Officials from several different government offices say their modernization efforts prioritize data integration for improved internal and external sharing.
Data integration is a top priority for the National Institutes of Health’s modernization efforts, with an emphasis on interoperability.
Susan Gregurick, the associate director for Data Science and Director of the Office of Data Science Strategy at the NIH, discussed her office’s initiatives on creating a solid infrastructure to share public health data.
“We need to think more in terms of data as an infrastructure and ways that we can provide the agnostic functionality and tools to mainly improve interoperability of data and those products,” she said during a virtual conference.
Gregurick discussed the various collaborations and advanced in data science and technology prompted by COVID-19, and how the latest NIH initiatives have run on extracting and scaling data to share between offices and sites, including information on medical histories, demographics, COVID-19 cases and immunization records.
She added that the very large volumes of data and data sets make scalability between offices a critical part of business operations within the NIH.
“The overall goal is to provide a modernized, integrated biomedical data ecosystem, and that sounds super easy, but actually, it's really not,” Gregurick said. “It's quite challenging because of the diversity of science across NIH and the diversity of needs and capabilities. An overall one size fits all strategy is very, very challenging.”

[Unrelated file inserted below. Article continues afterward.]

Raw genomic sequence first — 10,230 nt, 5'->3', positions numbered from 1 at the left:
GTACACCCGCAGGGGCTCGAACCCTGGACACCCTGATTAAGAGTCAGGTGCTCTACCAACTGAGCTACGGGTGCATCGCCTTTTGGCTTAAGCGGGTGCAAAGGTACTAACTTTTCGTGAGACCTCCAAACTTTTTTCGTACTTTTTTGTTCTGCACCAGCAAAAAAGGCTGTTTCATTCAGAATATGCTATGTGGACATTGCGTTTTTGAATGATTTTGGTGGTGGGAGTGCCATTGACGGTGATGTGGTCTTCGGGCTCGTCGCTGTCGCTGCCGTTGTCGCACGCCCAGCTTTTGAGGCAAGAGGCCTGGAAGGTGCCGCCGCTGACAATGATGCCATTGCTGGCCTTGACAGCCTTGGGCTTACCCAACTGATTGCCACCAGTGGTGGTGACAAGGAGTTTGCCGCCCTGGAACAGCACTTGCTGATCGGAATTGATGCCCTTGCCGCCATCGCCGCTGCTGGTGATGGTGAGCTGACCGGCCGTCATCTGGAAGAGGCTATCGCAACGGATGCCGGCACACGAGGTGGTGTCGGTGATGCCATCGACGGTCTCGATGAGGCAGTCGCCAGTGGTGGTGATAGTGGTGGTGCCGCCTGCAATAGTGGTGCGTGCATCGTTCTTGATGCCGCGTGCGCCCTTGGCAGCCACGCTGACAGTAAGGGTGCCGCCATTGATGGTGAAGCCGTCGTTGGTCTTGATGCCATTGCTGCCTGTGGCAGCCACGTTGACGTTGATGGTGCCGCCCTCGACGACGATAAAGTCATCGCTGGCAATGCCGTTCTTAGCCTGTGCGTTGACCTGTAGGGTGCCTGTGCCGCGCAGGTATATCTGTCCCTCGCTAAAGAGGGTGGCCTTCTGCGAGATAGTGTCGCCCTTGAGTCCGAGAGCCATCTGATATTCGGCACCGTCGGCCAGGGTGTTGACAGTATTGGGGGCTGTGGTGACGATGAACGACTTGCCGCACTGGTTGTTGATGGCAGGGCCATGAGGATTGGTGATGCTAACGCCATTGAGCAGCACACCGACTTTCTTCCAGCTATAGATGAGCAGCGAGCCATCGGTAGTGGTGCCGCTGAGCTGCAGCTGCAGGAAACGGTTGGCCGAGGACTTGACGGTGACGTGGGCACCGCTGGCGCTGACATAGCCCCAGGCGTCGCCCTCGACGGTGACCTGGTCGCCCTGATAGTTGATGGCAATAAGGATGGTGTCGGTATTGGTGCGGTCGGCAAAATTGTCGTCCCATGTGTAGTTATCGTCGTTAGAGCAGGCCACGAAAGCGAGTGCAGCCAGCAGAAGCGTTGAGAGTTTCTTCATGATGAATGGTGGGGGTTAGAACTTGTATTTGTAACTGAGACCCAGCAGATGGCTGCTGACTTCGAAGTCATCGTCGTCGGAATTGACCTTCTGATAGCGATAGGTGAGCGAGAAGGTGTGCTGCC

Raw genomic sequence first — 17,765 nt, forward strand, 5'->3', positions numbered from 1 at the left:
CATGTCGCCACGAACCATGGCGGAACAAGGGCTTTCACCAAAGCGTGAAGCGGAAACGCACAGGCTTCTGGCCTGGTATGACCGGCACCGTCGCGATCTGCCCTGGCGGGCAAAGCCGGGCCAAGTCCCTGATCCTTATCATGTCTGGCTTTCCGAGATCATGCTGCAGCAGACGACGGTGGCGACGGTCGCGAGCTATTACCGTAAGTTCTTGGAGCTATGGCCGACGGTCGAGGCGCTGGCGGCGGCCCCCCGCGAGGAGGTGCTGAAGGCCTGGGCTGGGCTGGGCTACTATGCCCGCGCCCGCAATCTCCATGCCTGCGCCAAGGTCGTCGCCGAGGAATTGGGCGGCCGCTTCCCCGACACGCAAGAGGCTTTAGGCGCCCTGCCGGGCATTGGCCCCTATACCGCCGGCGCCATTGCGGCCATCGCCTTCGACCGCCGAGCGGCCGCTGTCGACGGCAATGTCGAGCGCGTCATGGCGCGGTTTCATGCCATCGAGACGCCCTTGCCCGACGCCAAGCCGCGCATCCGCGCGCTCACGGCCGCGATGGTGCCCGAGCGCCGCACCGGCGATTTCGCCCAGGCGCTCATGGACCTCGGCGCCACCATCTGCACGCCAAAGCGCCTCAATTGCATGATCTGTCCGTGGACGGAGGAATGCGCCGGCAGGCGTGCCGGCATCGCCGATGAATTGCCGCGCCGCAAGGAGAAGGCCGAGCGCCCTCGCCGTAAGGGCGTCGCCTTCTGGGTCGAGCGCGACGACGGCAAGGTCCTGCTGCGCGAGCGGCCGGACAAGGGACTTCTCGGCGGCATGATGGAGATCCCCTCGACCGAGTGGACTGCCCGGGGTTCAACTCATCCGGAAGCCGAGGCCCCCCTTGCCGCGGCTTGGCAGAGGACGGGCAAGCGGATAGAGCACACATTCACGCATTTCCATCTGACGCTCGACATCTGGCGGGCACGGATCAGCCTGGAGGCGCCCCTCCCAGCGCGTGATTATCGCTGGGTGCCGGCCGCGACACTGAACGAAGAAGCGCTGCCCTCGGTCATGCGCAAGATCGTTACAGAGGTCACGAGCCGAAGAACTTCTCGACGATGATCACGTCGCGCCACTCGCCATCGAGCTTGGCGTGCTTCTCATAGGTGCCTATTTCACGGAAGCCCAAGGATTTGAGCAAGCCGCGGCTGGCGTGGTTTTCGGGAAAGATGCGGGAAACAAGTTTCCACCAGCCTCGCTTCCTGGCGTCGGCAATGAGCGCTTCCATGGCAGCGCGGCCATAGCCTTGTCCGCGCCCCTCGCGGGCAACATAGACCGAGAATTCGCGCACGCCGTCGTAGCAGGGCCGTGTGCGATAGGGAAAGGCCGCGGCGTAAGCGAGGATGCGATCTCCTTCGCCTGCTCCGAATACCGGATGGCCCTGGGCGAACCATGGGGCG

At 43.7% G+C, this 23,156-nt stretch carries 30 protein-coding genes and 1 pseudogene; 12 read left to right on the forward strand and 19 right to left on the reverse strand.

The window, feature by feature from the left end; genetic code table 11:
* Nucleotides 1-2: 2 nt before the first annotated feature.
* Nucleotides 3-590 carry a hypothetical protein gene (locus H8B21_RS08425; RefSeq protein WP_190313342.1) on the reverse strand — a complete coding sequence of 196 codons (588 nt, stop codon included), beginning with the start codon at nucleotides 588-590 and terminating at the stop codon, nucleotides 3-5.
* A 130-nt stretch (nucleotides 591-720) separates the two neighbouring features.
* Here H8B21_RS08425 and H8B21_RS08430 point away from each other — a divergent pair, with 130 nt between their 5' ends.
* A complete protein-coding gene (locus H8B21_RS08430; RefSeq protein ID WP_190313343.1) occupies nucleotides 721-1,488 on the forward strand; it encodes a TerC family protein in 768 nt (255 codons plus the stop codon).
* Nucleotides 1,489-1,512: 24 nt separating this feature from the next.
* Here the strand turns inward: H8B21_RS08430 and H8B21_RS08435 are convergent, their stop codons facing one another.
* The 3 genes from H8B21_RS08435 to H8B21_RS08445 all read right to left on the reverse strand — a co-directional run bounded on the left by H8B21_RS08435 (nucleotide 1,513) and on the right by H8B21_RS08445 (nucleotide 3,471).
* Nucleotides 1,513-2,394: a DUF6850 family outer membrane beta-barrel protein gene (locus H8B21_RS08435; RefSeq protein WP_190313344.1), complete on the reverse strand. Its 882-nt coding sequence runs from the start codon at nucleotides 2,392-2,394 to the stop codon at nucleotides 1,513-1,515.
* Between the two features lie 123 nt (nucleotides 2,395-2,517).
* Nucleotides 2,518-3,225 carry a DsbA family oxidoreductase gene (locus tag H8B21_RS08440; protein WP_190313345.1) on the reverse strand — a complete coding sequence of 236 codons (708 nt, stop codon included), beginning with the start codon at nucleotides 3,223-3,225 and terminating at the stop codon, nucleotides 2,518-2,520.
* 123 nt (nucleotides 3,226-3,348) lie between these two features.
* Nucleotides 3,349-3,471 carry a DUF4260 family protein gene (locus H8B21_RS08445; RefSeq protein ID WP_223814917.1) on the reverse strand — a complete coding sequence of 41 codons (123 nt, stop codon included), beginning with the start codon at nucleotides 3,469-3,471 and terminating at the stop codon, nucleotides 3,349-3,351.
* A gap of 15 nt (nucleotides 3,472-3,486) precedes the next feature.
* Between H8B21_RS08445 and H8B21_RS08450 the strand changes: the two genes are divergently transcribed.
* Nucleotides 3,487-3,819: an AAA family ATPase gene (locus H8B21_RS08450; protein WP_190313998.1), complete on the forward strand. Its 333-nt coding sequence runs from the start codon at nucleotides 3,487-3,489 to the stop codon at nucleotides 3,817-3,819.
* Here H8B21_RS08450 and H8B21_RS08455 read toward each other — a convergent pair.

Other public officials spoke to public health agencies’ prioritization of interoperability, particularly in regards to the electronic health care records deployment.
Mary Greene, the director of Office of Burden Reduction & Health Informatics at the Centers for Medicare and Medicaid Services, said that automation is her agency’s plan to help seamlessly shuffle data from one user interface to another.
“The smarter EHRs are, the more tools that they have within the EHR, to pre-populate whatever that data needs to be sent––whether that data is in the clinical systems or the administrative systems of that particular provider,” Greene said. “That is a huge, huge part of the potential reduction in burden for clinicians.”
Gregurick noted that the NIH has spent “an enormous amount of time and energy” creating datasets that are more ready to be integrated into systems bolstered by artificial intelligence. She added that scalability is still challenging, partially due to the current data governance in place regulating sharing and aggregation.
“It's more of a challenge to the policy side,” she said. “Policies are just not set up for this way of thinking about data and infrastructure and data aggregation, so we're working and much more work will need to be done to update in and think about data policies and governance in a world where data is the key factor.”